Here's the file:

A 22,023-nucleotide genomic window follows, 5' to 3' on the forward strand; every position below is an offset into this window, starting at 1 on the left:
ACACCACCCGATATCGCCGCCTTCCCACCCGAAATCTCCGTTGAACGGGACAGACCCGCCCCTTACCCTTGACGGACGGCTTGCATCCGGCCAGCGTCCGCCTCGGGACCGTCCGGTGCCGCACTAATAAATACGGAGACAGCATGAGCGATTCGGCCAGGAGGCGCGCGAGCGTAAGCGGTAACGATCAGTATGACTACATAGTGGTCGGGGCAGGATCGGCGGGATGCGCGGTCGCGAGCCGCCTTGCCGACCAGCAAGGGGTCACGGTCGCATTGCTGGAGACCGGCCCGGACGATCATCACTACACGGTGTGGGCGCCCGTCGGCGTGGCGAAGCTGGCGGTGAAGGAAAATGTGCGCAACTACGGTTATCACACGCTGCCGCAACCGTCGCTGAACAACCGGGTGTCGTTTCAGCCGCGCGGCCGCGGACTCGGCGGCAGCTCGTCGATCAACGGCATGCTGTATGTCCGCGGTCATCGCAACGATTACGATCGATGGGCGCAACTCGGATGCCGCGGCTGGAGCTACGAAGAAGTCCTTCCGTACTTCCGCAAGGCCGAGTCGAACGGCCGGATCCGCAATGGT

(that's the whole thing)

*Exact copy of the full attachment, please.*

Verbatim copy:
A 22,023-nucleotide genomic window follows, 5' to 3' on the forward strand; every position below is an offset into this window, starting at 1 on the left:
ACACCACCCGATATCGCCGCCTTCCCACCCGAAATCTCCGTTGAACGGGACAGACCCGCCCCTTACCCTTGACGGACGGCTTGCATCCGGCCAGCGTCCGCCTCGGGACCGTCCGGTGCCGCACTAATAAATACGGAGACAGCATGAGCGATTCGGCCAGGAGGCGCGCGAGCGTAAGCGGTAACGATCAGTATGACTACATAGTGGTCGGGGCAGGATCGGCGGGATGCGCGGTCGCGAGCCGCCTTGCCGACCAGCAAGGGGTCACGGTCGCATTGCTGGAGACCGGCCCGGACGATCATCACTACACGGTGTGGGCGCCCGTCGGCGTGGCGAAGCTGGCGGTGAAGGAAAATGTGCGCAACTACGGTTATCACACGCTGCCGCAACCGTCGCTGAACAACCGGGTGTCGTTTCAGCCGCGCGGCCGCGGACTCGGCGGCAGCTCGTCGATCAACGGCATGCTGTATGTCCGCGGTCATCGCAACGATTACGATCGATGGGCGCAACTCGGATGCCGCGGCTGGAGCTACGAAGAAGTCCTTCCGTACTTCCGCAAGGCCGAGTCGAACGGCCGGATCCGCAATGGT